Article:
The American Society of Cinematographers

Loyalty • Progress • Artistry

Stephen Burum Named UCLA Cinematographer
in Residence for 2007 Spring Quarter


April 18, 2007

LOS ANGELES, April 6, 2007—Stephen H. Burum, ASC has been named Kodak Cinematographer In Residence for the spring quarter at the University of California Los Angeles (UCLA) School of Theater, Film and Television. The annual residency program was inaugurated by Professor William McDonald in 2000, and is sponsored by Kodak.

“Steve Burum is an innovative cinematographer who has created an important body of work since he graduated from UCLA,” McDonald says. “This is an extraordinary opportunity for our students to gain insights into the collaborative art of filmmaking and get first-hand advice from a uniquely talented filmmaker.”

Burum’s residency program will begin with a screening of a 70 mm print of Casualties of War at the James Bridges Theater on the UCLA campus in Westwood. The screening will begin at 7:30 p.m. on April 16. Afterwards, Burum will discuss and answer questions about that memorable 1989 film, which paints a vivid portrait of a dark side of the war in Vietnam. It was the third of his eight collaborations with director Brian De Palma.

Burum is an alumnus of both the UCLA undergraduate and graduate Theater Arts programs. He earned an Oscar® nomination and the American Society of Cinematographers (ASC) Outstanding Achievement Award in 1992 for Hoffa. Burum was also nominated by his peers for ASC Awards for The Untouchables and The War of the Roses. Some of his most memorable credits include The Outsiders, Something Wicked This Way Comes, Rumble Fish, St. Elmo’s Fire, Carlito’s Way, Mission: Impossible, The Shadow and Snake Eyes, among others.

Burum will also conduct eight lighting workshops for students. McDonald points out that cinematographers use light and darkness the same way that writers use words, artists choose paint from their palettes, and composers select notes to create music.

“Lighting is an art that requires mastering a complex and constantly changing science, along with an ability to communicate with the director and various other collaborators,” he says. “No two cinematographers do it exactly the same way.”

Burum will hold weekly office hours to meet with individual students to talk and answer their questions.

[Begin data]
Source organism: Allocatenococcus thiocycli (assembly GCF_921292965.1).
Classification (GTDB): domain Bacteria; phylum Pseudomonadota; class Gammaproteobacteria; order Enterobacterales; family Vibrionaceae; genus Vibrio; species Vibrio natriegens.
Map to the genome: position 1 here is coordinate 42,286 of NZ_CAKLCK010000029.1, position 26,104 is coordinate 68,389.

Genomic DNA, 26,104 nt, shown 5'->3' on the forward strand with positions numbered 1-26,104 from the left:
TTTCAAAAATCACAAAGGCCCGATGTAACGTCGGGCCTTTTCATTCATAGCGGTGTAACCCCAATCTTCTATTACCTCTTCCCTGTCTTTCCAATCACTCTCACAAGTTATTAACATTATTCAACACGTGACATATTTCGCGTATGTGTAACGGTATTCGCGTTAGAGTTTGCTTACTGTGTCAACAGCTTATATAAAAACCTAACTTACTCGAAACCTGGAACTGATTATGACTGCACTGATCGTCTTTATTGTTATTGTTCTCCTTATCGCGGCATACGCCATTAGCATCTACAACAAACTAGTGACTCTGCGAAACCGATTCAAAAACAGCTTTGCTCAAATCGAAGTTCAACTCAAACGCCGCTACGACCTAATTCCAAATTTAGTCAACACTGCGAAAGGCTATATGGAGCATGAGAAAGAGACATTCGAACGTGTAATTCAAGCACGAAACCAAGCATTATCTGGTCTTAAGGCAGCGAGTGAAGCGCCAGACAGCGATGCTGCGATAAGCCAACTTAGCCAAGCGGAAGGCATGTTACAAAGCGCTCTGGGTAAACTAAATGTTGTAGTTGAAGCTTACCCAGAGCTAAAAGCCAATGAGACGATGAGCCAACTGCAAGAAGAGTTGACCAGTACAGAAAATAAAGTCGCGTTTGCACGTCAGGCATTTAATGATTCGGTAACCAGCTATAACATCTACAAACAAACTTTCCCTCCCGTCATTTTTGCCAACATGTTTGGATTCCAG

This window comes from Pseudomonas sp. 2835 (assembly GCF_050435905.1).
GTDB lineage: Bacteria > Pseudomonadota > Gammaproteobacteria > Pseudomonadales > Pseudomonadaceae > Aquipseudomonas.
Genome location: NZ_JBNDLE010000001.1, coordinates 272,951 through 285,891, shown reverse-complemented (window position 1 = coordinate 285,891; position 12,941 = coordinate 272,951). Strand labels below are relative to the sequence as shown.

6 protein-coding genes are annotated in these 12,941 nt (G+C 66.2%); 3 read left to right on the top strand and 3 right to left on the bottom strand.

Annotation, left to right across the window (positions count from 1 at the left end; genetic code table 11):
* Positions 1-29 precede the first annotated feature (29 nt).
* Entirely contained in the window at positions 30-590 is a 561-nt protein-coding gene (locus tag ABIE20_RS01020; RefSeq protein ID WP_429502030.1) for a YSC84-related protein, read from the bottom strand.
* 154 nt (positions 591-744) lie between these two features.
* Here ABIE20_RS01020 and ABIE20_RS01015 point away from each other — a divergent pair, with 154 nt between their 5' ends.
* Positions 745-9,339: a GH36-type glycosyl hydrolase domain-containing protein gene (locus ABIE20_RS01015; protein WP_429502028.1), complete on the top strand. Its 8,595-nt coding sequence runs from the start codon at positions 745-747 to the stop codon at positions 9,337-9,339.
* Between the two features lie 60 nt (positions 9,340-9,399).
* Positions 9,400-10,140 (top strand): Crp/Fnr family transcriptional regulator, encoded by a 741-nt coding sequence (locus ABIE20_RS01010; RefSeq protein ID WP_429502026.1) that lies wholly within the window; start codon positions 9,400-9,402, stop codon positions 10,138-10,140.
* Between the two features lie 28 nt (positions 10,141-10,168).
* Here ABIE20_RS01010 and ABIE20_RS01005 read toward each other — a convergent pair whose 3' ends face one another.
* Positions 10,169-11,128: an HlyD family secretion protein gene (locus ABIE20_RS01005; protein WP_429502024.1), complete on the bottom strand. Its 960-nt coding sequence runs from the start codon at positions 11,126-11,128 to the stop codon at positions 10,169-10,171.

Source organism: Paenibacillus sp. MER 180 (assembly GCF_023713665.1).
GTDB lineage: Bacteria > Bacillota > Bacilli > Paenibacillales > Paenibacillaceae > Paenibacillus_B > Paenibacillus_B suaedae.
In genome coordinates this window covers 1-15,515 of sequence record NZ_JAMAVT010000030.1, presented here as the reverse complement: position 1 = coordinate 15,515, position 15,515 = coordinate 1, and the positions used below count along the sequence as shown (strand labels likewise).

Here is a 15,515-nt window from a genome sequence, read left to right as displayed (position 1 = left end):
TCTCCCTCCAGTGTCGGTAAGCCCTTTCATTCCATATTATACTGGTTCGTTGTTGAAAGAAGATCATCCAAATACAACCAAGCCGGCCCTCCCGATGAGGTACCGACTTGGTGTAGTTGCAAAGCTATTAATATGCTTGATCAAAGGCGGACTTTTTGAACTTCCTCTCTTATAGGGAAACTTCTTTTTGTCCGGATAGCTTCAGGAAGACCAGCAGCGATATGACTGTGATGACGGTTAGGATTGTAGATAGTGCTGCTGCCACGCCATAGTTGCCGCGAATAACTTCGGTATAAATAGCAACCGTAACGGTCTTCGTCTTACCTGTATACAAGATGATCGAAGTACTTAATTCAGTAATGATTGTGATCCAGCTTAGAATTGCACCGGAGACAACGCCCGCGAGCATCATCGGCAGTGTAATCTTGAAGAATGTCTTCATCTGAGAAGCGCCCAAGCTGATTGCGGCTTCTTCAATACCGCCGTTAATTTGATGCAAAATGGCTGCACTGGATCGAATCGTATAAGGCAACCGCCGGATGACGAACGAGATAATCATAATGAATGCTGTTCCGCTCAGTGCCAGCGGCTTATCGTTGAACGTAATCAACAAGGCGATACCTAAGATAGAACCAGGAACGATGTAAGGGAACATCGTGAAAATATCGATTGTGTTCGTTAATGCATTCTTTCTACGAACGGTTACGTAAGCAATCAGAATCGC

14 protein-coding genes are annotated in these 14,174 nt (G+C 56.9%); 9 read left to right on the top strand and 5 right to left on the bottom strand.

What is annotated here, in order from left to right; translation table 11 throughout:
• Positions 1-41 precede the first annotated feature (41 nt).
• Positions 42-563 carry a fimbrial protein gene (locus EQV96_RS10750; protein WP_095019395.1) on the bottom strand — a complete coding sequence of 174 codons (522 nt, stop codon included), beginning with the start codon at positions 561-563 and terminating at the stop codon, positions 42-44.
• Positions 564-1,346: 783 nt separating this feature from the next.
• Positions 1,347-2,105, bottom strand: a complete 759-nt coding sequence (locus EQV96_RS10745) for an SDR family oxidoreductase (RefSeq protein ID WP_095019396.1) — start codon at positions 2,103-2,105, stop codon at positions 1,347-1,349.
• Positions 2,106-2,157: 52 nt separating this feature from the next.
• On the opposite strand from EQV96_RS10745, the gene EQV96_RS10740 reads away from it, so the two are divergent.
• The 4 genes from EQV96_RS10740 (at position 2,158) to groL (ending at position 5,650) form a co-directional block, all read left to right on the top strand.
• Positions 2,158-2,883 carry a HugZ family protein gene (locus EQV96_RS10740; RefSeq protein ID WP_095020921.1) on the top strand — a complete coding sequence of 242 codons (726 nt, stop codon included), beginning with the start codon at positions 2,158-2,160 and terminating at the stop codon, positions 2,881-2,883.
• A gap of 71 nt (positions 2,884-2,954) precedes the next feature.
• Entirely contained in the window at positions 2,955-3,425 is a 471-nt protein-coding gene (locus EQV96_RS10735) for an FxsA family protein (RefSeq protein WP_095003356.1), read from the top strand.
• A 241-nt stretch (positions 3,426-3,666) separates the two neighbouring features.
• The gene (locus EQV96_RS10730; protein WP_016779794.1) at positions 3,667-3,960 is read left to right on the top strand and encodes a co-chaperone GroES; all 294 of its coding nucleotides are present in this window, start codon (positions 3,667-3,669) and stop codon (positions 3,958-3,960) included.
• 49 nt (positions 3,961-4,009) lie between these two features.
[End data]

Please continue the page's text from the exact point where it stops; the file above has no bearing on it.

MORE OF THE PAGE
“When I was a student at UCLA, I was mentored by various talented and generous filmmakers who gave me the benefit of their experience,” he says. “The short list includes Arthur Ripley, Dorothy Arzner, Henry Koster, Charlie Clarke (ASC) and Bill Abbott. They were all legendary filmmakers who helped to put my generation of students on the right track. One of the lessons that I learned is that we all have an obligation to reach out to the next generation.”

Burum was born and raised in a rural community near Fresno, California. He began shooting 8 mm movies as a hobby during his early teens. After graduating from UCLA, Burum was a cameraman for a 16 mm nature film series produced by Walt Disney Studios. He has vivid memories of conversations with Disney.

After serving a two-year military obligation in the U.S. Army, Burum shot a series of low- budget, independent films, including several cult favorites, e.g., Scream Bloody Murder and Land of the Lost. Burum also shot live, taped and filmed television programs, including the documentary series Cosmos. He shared an Emmy® for visual effects camerawork on that TV series, which featured astronomer Carl Sagan.

His UCLA classmate Francis Ford Coppola asked Burum to serve in a dual role as second unit director/cinematographer during the production of Apocalypse Now, which earned two Oscars and four other nominations in 1979. After Burum lensed The Escape Artist, produced by Coppola and directed by Caleb Deschanel, ASC in 1982, his career shifted into high gear.

Burum joins a distinguished list of participants in the Kodak Cinematographer In Residence program, including Dean Cundey, ASC; Allen Daviau, ASC; Conrad Hall, ASC; Owen Roizman, ASC; Laszlo Kovacs, ASC; Roger Deakins, ASC, BSC; and Joan Churchill, ASC.

“This is a tremendous opportunity for UCLA students and faculty,” says Wendy Elms, worldwide manager, Education Segment, for Kodak’s Entertainment Imaging division. “Steve Burum is a remarkably talented cinematographer, who has helped to create some of the most memorable films of our times. I am confident that students who participate in this program will look back on this experience in the future as a turning point in their own lives and careers.”

For more information about the April 16 screening of Casualties of War, visit www.tft.ucla.edu or call (310) 206-8365. Admission is free. There is an $8 parking fee. For more information about Kodak, visit www.kodak.com/go/motion.



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